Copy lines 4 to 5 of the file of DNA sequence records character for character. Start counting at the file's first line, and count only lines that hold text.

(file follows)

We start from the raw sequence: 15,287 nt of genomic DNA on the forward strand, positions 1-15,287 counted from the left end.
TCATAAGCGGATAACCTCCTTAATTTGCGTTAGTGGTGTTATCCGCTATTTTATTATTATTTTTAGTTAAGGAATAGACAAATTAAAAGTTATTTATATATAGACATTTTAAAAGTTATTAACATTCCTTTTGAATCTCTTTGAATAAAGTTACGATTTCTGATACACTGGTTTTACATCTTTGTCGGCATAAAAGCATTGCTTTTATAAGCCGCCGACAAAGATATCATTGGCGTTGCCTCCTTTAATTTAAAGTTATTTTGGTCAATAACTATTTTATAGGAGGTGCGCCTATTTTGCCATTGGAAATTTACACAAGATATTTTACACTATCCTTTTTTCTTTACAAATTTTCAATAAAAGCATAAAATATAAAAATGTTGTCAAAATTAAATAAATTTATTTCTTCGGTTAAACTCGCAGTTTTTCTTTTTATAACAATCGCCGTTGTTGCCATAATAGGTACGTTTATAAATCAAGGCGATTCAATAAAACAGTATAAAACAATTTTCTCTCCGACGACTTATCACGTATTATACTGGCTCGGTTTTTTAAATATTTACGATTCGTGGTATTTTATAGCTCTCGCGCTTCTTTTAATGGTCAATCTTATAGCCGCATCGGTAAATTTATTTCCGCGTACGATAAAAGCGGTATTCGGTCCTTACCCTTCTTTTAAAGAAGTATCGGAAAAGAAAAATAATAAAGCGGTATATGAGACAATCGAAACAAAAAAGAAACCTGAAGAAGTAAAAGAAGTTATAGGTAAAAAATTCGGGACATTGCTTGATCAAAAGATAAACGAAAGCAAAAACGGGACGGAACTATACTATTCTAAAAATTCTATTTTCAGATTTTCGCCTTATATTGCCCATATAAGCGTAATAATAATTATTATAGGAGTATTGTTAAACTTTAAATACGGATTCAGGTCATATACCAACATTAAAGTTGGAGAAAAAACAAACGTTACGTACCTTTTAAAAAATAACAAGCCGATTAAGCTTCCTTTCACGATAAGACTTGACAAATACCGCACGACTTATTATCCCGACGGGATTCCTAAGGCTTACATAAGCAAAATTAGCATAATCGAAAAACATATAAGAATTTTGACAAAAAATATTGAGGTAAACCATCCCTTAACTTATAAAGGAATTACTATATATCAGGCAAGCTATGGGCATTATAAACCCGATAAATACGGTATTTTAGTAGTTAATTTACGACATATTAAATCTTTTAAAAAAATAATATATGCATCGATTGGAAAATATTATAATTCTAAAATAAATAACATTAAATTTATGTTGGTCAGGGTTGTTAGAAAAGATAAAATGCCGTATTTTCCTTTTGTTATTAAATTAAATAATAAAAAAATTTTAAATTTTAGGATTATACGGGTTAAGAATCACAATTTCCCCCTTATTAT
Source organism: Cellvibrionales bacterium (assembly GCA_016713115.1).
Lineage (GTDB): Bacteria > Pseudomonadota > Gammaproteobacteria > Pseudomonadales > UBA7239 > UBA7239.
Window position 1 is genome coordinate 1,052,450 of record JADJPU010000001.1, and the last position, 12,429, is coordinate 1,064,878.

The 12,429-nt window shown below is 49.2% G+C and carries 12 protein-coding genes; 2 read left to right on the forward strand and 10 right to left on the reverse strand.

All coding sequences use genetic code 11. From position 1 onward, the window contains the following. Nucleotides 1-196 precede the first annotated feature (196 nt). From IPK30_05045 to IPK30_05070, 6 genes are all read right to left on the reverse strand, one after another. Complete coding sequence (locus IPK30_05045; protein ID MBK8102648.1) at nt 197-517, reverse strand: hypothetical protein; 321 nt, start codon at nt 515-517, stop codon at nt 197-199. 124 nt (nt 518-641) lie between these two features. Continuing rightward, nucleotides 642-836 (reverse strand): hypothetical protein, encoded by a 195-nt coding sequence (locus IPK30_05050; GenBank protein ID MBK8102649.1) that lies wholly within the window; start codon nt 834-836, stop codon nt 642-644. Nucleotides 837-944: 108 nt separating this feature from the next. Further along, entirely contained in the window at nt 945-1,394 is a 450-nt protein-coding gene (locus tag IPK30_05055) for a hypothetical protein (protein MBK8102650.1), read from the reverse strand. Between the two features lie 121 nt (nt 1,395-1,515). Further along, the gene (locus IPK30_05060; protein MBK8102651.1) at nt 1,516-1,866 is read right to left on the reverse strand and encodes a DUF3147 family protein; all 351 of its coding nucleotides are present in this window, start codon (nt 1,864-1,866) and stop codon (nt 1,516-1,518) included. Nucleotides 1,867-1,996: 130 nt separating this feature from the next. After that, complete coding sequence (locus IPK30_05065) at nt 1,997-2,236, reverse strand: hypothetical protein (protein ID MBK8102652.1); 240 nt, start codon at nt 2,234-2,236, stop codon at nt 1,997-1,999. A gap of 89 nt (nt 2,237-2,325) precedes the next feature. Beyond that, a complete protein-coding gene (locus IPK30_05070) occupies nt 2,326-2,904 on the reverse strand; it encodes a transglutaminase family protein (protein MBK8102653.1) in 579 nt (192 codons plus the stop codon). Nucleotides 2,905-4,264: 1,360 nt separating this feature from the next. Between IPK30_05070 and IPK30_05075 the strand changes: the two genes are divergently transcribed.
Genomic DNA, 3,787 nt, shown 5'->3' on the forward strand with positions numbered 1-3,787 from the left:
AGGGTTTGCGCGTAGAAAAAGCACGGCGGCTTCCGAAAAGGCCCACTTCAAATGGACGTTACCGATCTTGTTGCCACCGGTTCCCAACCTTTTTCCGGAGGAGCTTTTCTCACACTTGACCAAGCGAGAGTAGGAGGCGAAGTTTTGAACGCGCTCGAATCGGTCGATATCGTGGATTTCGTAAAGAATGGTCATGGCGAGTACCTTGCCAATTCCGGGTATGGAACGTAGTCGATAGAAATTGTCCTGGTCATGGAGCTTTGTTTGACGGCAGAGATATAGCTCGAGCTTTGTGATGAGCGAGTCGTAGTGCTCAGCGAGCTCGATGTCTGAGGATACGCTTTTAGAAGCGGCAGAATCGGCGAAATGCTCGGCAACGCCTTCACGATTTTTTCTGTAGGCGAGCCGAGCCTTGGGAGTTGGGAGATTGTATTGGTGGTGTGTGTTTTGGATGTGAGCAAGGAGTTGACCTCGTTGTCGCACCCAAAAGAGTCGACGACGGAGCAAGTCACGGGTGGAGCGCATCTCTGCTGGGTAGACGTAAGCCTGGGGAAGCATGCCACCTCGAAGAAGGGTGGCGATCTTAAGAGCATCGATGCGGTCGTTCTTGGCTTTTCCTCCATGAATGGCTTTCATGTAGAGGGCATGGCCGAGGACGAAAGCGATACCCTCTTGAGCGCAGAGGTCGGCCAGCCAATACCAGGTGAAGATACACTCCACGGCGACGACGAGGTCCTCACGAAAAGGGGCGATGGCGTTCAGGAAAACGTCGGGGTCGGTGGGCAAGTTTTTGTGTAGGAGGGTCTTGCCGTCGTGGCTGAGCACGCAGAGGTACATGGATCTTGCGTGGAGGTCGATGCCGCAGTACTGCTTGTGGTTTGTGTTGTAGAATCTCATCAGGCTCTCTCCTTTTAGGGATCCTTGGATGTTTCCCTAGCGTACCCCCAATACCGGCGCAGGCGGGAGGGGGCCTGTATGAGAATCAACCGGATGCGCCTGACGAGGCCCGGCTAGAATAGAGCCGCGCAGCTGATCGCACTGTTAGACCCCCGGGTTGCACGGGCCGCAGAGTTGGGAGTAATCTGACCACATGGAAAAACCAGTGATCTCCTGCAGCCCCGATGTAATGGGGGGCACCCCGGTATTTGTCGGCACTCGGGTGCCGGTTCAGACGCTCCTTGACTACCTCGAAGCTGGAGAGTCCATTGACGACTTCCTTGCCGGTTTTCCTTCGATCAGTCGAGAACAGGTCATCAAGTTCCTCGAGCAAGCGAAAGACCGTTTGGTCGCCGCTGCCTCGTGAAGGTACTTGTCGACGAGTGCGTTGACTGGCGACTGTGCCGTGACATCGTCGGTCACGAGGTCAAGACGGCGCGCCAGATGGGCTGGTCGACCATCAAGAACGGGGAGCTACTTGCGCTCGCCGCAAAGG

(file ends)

Lineage (GTDB): Bacteria > Pseudomonadota > Gammaproteobacteria > Pseudomonadales > UBA7239 > UBA7239.
Window position 1 is genome coordinate 1,052,450 of record JADJPU010000001.1, and the last position, 12,429, is coordinate 1,064,878.